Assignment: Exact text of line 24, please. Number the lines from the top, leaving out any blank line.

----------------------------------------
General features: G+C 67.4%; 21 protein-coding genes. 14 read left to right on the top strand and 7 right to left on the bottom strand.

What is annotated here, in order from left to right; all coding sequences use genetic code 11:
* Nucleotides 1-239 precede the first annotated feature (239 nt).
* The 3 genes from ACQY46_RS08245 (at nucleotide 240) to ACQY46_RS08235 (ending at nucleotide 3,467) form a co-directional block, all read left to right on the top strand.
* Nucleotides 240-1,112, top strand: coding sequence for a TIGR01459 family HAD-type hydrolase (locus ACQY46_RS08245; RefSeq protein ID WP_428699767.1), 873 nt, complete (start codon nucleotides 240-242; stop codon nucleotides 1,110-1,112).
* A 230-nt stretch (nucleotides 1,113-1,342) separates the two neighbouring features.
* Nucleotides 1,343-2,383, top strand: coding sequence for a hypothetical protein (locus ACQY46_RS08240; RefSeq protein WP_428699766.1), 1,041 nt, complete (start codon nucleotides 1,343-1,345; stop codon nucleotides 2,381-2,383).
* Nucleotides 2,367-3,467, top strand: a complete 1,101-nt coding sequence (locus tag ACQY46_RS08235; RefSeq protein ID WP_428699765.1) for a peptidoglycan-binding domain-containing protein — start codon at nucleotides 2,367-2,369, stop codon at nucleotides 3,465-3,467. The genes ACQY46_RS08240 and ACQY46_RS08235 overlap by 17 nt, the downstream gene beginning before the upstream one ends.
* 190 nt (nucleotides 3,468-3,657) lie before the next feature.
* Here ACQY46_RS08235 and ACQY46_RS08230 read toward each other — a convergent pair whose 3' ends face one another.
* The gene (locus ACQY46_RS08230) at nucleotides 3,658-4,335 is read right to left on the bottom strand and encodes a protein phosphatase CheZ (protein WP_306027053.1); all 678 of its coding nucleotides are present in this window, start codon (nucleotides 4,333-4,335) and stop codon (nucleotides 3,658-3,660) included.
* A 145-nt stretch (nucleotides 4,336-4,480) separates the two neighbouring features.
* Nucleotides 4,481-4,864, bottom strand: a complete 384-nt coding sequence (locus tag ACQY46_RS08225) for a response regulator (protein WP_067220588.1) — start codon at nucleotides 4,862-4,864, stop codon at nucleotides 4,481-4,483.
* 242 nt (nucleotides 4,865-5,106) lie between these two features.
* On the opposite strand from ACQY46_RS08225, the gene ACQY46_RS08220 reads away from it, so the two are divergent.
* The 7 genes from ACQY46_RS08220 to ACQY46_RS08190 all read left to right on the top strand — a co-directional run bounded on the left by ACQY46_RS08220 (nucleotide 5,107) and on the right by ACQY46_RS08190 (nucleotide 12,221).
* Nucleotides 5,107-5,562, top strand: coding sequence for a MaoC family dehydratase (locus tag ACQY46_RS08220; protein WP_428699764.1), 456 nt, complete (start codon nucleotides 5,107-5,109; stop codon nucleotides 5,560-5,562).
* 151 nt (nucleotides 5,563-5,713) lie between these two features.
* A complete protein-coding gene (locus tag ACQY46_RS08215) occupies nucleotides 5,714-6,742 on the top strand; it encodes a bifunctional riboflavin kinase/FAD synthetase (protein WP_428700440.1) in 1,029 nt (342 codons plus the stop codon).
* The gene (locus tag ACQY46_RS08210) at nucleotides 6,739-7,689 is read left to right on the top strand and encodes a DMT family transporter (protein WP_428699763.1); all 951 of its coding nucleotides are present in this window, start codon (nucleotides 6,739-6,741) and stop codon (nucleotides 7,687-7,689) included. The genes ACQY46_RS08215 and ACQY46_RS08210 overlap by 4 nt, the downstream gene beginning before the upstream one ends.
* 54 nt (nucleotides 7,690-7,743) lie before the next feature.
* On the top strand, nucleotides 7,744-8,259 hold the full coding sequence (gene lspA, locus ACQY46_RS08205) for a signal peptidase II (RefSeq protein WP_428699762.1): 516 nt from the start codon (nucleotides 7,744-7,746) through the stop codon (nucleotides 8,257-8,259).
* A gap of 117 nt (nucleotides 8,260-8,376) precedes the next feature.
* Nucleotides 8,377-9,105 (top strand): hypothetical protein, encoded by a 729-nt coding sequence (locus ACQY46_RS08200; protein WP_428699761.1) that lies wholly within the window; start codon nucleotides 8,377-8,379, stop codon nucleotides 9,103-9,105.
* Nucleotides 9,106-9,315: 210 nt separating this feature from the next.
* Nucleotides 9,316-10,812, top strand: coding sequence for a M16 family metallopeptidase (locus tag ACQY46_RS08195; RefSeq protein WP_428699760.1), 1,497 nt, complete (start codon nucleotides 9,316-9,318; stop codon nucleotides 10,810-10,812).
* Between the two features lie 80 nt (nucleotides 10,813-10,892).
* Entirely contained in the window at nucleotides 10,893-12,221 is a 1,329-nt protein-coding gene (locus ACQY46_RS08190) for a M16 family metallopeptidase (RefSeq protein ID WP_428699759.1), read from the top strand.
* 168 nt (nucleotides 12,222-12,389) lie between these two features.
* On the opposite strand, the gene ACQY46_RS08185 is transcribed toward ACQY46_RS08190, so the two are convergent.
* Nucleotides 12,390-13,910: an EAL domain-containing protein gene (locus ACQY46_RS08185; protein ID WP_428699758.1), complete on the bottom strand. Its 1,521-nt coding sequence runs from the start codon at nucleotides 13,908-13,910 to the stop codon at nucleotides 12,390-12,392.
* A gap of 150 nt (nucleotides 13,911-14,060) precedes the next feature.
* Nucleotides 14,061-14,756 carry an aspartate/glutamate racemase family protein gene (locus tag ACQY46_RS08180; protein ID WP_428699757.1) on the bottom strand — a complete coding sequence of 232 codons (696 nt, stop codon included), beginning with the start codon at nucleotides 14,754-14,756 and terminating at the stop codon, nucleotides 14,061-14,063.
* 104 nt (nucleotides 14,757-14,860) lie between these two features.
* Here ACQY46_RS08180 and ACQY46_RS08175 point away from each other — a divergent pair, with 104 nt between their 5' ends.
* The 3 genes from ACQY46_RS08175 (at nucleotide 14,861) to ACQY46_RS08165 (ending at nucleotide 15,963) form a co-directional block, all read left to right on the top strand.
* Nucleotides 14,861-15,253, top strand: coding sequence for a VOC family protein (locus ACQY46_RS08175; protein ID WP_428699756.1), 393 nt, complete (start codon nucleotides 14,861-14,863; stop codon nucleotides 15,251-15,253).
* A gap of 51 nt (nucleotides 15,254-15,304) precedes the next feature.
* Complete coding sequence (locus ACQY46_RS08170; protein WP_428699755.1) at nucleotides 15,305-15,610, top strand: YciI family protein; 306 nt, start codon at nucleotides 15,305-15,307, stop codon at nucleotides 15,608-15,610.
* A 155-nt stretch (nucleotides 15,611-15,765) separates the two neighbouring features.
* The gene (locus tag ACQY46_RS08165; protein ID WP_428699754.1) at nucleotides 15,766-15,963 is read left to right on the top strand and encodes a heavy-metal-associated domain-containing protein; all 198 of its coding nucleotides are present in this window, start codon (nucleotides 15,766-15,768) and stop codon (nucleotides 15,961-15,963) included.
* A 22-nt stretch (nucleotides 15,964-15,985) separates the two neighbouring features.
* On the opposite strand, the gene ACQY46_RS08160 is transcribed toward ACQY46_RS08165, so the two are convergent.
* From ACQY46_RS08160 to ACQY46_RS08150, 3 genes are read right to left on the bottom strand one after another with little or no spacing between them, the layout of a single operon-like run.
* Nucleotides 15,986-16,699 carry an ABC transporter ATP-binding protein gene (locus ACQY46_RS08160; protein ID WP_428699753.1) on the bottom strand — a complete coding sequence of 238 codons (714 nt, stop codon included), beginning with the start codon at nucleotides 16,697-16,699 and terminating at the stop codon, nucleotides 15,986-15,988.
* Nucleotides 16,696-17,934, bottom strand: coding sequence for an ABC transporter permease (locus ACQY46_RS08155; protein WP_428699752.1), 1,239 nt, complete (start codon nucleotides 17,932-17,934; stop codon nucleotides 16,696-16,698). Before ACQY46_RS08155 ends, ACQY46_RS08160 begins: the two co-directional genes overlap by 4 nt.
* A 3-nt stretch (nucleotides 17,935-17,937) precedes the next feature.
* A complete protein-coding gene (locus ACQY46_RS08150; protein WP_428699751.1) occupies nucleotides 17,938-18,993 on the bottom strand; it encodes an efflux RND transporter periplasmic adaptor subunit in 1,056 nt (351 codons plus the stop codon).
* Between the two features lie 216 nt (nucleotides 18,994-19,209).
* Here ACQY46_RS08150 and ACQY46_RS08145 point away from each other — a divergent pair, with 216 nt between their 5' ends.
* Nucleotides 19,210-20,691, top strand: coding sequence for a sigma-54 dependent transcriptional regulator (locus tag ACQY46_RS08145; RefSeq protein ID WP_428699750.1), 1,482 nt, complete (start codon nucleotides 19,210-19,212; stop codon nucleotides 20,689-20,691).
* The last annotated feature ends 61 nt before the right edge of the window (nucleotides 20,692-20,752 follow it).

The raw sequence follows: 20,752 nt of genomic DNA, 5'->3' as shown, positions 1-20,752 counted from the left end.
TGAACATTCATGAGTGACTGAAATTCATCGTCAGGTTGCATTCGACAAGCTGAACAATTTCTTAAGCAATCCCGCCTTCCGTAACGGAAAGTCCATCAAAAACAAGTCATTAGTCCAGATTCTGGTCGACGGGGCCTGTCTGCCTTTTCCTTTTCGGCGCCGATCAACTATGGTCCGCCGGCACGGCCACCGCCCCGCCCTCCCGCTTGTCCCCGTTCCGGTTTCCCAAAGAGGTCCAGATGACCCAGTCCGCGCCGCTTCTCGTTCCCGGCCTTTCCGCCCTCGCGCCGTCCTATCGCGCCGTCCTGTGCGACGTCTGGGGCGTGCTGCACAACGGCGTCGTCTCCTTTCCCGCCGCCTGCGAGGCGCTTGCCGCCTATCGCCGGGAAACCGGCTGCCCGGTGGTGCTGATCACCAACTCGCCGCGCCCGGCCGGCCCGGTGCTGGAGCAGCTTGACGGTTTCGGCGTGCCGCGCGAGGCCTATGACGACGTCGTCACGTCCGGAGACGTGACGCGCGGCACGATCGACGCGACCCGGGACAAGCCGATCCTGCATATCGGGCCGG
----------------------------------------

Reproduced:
* Nucleotides 8,377-9,105 (top strand): hypothetical protein, encoded by a 729-nt coding sequence (locus ACQY46_RS08200; protein WP_428699761.1) that lies wholly within the window; start codon nucleotides 8,377-8,379, stop codon nucleotides 9,103-9,105.